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By Jimmie Earls
Sun Staff Writer
Hugh L. Grundy, 93, of Springfield, has enjoyed a career in aviation that has taken him around the world. But whether he was in Hong Kong, New York City, Cairo, Shanghai or Los Angeles, the place he would rather be was his family’s plantation right here in Washington County.
“In all my travels I have never seen a place more peaceful than right here,” said Grundy. “They say you can’t go home, but here I am.”
The plantation is approximately 1,000 acres of lush countryside where the Grundy family has continuously operated a farm in some form, from the original self-sustaining homestead where George and Elizabeth raised beef and grew tobacco and vegetables, to the dairy farm on the property currently operated by Joseph Tapp.
The Kentucky Historical Society dedicated a historical marker on Sept. 4 for the portion of the plantation that still remains in the Grundy family. The Grundy family has a place not only in the history of Washington County and Kentucky, but in the United States as well.
George and Elizabeth Grundy fled Berkeley County, Va., in 1780 during the Revolutionary War. They settled in the wilderness frontier of Virginia at the time called Kaintuckee. This frontier became the Commonwealth of Kentucky in 1792, the 15th state in the union. The Grundy’s son, Samuel, remained on the farm and expanded it.
Felix Grundy, another son of George and Elizabeth, left the farm and gained prominence as a criminal lawyer and politician. He practiced law in Springfield, took part in the Kentucky constitutional convention in 1799, served Washington County in legislature from 1800-02 and was named Chief Justice of Kentucky in 1807. He soon resigned as Chief Justice and moved to Tennessee where he served as U.S. Senator from 1829-1838 and U.S. Attorney General from 1838-1839.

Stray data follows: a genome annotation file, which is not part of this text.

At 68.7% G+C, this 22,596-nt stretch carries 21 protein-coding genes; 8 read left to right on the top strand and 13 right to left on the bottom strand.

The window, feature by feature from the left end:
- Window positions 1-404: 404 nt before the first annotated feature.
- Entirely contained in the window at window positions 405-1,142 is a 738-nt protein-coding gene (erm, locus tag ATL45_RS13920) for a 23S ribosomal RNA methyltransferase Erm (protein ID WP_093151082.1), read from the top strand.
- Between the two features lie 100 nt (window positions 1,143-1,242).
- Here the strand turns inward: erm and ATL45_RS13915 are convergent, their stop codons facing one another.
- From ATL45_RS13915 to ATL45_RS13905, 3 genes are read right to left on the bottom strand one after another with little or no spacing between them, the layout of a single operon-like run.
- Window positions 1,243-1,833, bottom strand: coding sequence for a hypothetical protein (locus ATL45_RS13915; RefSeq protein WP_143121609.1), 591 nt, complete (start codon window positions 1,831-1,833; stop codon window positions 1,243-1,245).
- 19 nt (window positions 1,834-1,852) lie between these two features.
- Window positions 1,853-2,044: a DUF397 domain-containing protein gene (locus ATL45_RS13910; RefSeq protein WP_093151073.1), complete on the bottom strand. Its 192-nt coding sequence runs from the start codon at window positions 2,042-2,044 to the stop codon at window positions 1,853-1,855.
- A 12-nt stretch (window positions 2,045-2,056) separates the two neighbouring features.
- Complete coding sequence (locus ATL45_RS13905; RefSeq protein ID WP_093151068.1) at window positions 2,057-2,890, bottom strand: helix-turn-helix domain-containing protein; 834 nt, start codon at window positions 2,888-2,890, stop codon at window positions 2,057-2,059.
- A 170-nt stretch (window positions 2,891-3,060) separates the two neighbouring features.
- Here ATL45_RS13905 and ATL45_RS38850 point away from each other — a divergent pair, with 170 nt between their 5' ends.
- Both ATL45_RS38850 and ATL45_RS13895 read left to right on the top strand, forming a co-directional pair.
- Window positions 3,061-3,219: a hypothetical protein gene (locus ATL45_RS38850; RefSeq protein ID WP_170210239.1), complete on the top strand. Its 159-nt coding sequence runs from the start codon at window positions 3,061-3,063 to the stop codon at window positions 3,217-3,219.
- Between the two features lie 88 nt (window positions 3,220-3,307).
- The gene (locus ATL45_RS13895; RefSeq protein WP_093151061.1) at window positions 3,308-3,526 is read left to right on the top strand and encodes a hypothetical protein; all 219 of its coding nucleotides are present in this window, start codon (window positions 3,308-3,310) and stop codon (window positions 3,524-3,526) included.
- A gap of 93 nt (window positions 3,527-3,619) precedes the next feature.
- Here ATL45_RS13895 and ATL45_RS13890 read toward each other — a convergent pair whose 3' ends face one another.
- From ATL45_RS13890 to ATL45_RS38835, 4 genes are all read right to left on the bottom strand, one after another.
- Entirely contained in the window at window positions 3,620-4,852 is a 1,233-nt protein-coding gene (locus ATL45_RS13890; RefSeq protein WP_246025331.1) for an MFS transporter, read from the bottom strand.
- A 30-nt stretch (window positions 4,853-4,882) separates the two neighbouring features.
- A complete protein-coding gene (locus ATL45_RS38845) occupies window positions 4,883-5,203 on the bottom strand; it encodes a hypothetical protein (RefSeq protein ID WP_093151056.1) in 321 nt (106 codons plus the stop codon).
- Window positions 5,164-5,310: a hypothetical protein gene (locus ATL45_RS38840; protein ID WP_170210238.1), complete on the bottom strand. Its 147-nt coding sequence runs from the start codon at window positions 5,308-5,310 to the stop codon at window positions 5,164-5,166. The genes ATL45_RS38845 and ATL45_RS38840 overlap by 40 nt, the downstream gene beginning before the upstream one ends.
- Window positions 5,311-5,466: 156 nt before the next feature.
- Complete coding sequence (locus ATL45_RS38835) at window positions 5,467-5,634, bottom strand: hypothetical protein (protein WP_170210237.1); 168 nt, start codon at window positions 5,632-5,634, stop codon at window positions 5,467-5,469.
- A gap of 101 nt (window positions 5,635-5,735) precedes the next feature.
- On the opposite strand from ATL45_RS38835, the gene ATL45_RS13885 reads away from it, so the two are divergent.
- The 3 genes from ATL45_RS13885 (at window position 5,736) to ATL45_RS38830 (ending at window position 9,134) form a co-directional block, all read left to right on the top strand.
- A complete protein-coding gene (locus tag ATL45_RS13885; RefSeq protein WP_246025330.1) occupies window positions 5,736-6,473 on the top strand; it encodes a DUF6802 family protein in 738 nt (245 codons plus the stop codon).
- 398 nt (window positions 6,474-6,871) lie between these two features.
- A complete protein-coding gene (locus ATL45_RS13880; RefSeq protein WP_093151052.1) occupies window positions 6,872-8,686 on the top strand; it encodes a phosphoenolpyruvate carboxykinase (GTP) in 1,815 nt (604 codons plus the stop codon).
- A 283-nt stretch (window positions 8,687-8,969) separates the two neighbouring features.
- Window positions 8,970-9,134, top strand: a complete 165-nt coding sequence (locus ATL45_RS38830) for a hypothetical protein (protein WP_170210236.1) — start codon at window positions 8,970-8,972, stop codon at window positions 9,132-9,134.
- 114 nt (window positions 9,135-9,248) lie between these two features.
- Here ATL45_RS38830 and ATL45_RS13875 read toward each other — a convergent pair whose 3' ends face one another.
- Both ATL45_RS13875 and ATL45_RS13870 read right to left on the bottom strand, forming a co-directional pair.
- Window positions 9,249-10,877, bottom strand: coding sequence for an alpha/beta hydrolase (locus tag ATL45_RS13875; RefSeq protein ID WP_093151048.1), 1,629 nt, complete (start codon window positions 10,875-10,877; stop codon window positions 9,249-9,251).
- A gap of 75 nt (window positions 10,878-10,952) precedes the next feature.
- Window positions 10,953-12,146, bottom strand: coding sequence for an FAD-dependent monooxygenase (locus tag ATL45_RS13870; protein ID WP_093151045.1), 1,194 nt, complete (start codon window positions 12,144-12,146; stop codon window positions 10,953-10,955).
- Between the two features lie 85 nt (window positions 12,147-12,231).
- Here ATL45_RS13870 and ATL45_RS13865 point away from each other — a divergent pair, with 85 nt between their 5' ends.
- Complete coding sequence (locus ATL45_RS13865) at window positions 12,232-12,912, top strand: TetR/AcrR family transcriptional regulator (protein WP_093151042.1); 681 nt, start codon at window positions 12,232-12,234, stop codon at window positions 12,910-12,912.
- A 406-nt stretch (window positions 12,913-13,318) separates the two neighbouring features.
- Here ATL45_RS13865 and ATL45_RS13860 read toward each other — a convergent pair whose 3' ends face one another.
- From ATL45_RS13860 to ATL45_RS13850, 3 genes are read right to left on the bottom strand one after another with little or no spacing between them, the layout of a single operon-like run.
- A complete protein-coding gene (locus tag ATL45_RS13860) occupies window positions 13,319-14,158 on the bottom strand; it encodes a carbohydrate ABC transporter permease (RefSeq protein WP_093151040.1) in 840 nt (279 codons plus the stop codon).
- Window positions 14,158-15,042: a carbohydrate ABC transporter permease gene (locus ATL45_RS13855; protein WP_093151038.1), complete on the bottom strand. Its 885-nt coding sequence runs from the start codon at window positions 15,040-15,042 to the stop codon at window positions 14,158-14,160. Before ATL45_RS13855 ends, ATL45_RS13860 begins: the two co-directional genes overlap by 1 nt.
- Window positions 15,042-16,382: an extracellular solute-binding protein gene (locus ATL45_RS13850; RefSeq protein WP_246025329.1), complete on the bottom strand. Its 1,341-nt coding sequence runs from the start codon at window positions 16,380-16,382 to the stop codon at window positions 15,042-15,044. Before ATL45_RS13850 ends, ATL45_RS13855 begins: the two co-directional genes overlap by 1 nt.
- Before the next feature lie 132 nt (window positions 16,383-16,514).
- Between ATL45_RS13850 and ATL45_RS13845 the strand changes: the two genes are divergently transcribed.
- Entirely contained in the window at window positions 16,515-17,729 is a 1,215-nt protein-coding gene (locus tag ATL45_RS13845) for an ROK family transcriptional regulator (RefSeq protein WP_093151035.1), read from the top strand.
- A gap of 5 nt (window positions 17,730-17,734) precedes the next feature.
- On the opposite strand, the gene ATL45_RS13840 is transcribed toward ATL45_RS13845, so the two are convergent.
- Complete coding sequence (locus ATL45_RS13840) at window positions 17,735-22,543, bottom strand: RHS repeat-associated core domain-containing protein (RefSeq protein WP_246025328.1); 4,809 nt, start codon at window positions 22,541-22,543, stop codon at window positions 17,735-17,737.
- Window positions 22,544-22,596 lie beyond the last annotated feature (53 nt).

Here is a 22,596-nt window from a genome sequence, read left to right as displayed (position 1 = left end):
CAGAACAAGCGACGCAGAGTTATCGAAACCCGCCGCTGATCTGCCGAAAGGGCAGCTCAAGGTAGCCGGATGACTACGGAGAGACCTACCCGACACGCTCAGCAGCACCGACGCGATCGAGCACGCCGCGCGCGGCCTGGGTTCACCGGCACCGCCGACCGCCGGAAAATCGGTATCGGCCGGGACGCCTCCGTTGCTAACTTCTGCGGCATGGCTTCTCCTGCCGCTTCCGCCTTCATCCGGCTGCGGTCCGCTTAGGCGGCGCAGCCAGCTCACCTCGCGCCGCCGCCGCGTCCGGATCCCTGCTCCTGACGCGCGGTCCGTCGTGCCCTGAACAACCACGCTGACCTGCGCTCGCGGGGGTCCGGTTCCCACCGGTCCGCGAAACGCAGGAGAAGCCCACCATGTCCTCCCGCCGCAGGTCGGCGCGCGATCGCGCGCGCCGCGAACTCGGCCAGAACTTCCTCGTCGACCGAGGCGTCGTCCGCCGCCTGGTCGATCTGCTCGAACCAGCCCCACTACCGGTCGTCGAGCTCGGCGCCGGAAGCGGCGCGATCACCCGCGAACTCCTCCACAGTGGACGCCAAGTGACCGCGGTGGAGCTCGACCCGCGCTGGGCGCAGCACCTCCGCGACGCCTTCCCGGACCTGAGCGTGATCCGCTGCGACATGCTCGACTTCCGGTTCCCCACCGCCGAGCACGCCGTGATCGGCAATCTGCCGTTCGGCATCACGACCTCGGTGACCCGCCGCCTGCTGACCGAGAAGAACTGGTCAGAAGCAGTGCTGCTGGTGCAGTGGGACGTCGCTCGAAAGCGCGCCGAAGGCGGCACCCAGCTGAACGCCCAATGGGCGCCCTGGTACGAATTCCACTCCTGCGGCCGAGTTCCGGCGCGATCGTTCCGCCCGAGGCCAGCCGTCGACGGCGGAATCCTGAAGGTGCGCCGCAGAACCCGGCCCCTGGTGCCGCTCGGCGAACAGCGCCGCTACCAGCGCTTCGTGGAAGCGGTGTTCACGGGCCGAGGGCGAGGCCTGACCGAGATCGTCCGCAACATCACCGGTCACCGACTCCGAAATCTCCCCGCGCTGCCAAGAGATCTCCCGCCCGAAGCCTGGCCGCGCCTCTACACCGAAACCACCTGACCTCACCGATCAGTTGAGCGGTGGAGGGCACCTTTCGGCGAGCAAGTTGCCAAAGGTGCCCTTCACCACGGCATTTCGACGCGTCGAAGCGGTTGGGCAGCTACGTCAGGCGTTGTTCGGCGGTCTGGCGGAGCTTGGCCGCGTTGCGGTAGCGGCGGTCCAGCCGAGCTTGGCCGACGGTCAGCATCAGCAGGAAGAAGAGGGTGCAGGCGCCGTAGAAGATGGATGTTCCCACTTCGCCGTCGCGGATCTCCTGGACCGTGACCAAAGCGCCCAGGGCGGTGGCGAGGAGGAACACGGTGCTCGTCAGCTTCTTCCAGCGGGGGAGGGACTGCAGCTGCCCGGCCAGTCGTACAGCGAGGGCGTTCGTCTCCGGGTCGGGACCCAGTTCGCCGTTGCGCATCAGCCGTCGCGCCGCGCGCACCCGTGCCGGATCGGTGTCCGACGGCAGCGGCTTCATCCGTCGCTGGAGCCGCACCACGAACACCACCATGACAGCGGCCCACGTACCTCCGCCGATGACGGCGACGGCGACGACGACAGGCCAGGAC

Hugh Grundy, a descendant of George and Elizabeth and the plantation’s current owner, became a celebrated aviator after earning his pilot’s license in Louisville around 1930. He most notably served as the president of Air America, a covert airline operated by the United States Central Intelligence Agency that flew secret missions around the world delivering food, ammunition and supplies to anti-Communist fighters in Laos, Vietnam and other Southeast Asian territories from the early 1950s to the early 1970s. Air America also flew regular commercial flights, transporting passengers and cargo, but the revenue generated from those flights supported the classified missions. Hugh’s wife Frankie never knew the true nature of her husband’s work until he was openly honored by the CIA for his service in 2001.
After Air America ceased operations after the collapse of South Vietnam, Grundy returned to the U.S., working in Miami, Fla., until he retired in 1984, returning to his family home in Washington County.
“I’ve owned this farm for more than 50 years and lived on it for the last 25, so I’m glad to be back,” added Grundy.
The Grundy Plantation is the 17th location in Washington County to be recognized by the Kentucky Historical Society with a marker. The society commemorates historic sites, events and personalities throughout the commonwealth.
“I think it’s important that we have this marker to show our children, grandchildren and great-grandchildren what Kentucky’s agricultural heritage has meant to this state,” said James E. Wallace, executive director of the Kentucky Historical Society Foundation.
There are more than 2,000 markers across Kentucky. Each sign is made from cast aluminum and costs anywhere from $2,075 for a sign with the same text on each side, to $2300 for a sign with different text on each side. That cost includes the construction of the sign, placement and dedication ceremony. The initial funds for the markers come from private donations, but once the signs are erected, they become state property and are maintained by the Kentucky Transportation Cabinet. Missing or damaged signs are replaced if transportation funds are available. To receive a sign, a location must undergo an application process and meet strict criteria.
With the placement of the new marker on the family plantation, the Grundy family can be assured that their place in local, state and national history is firmly and perpetually rooted.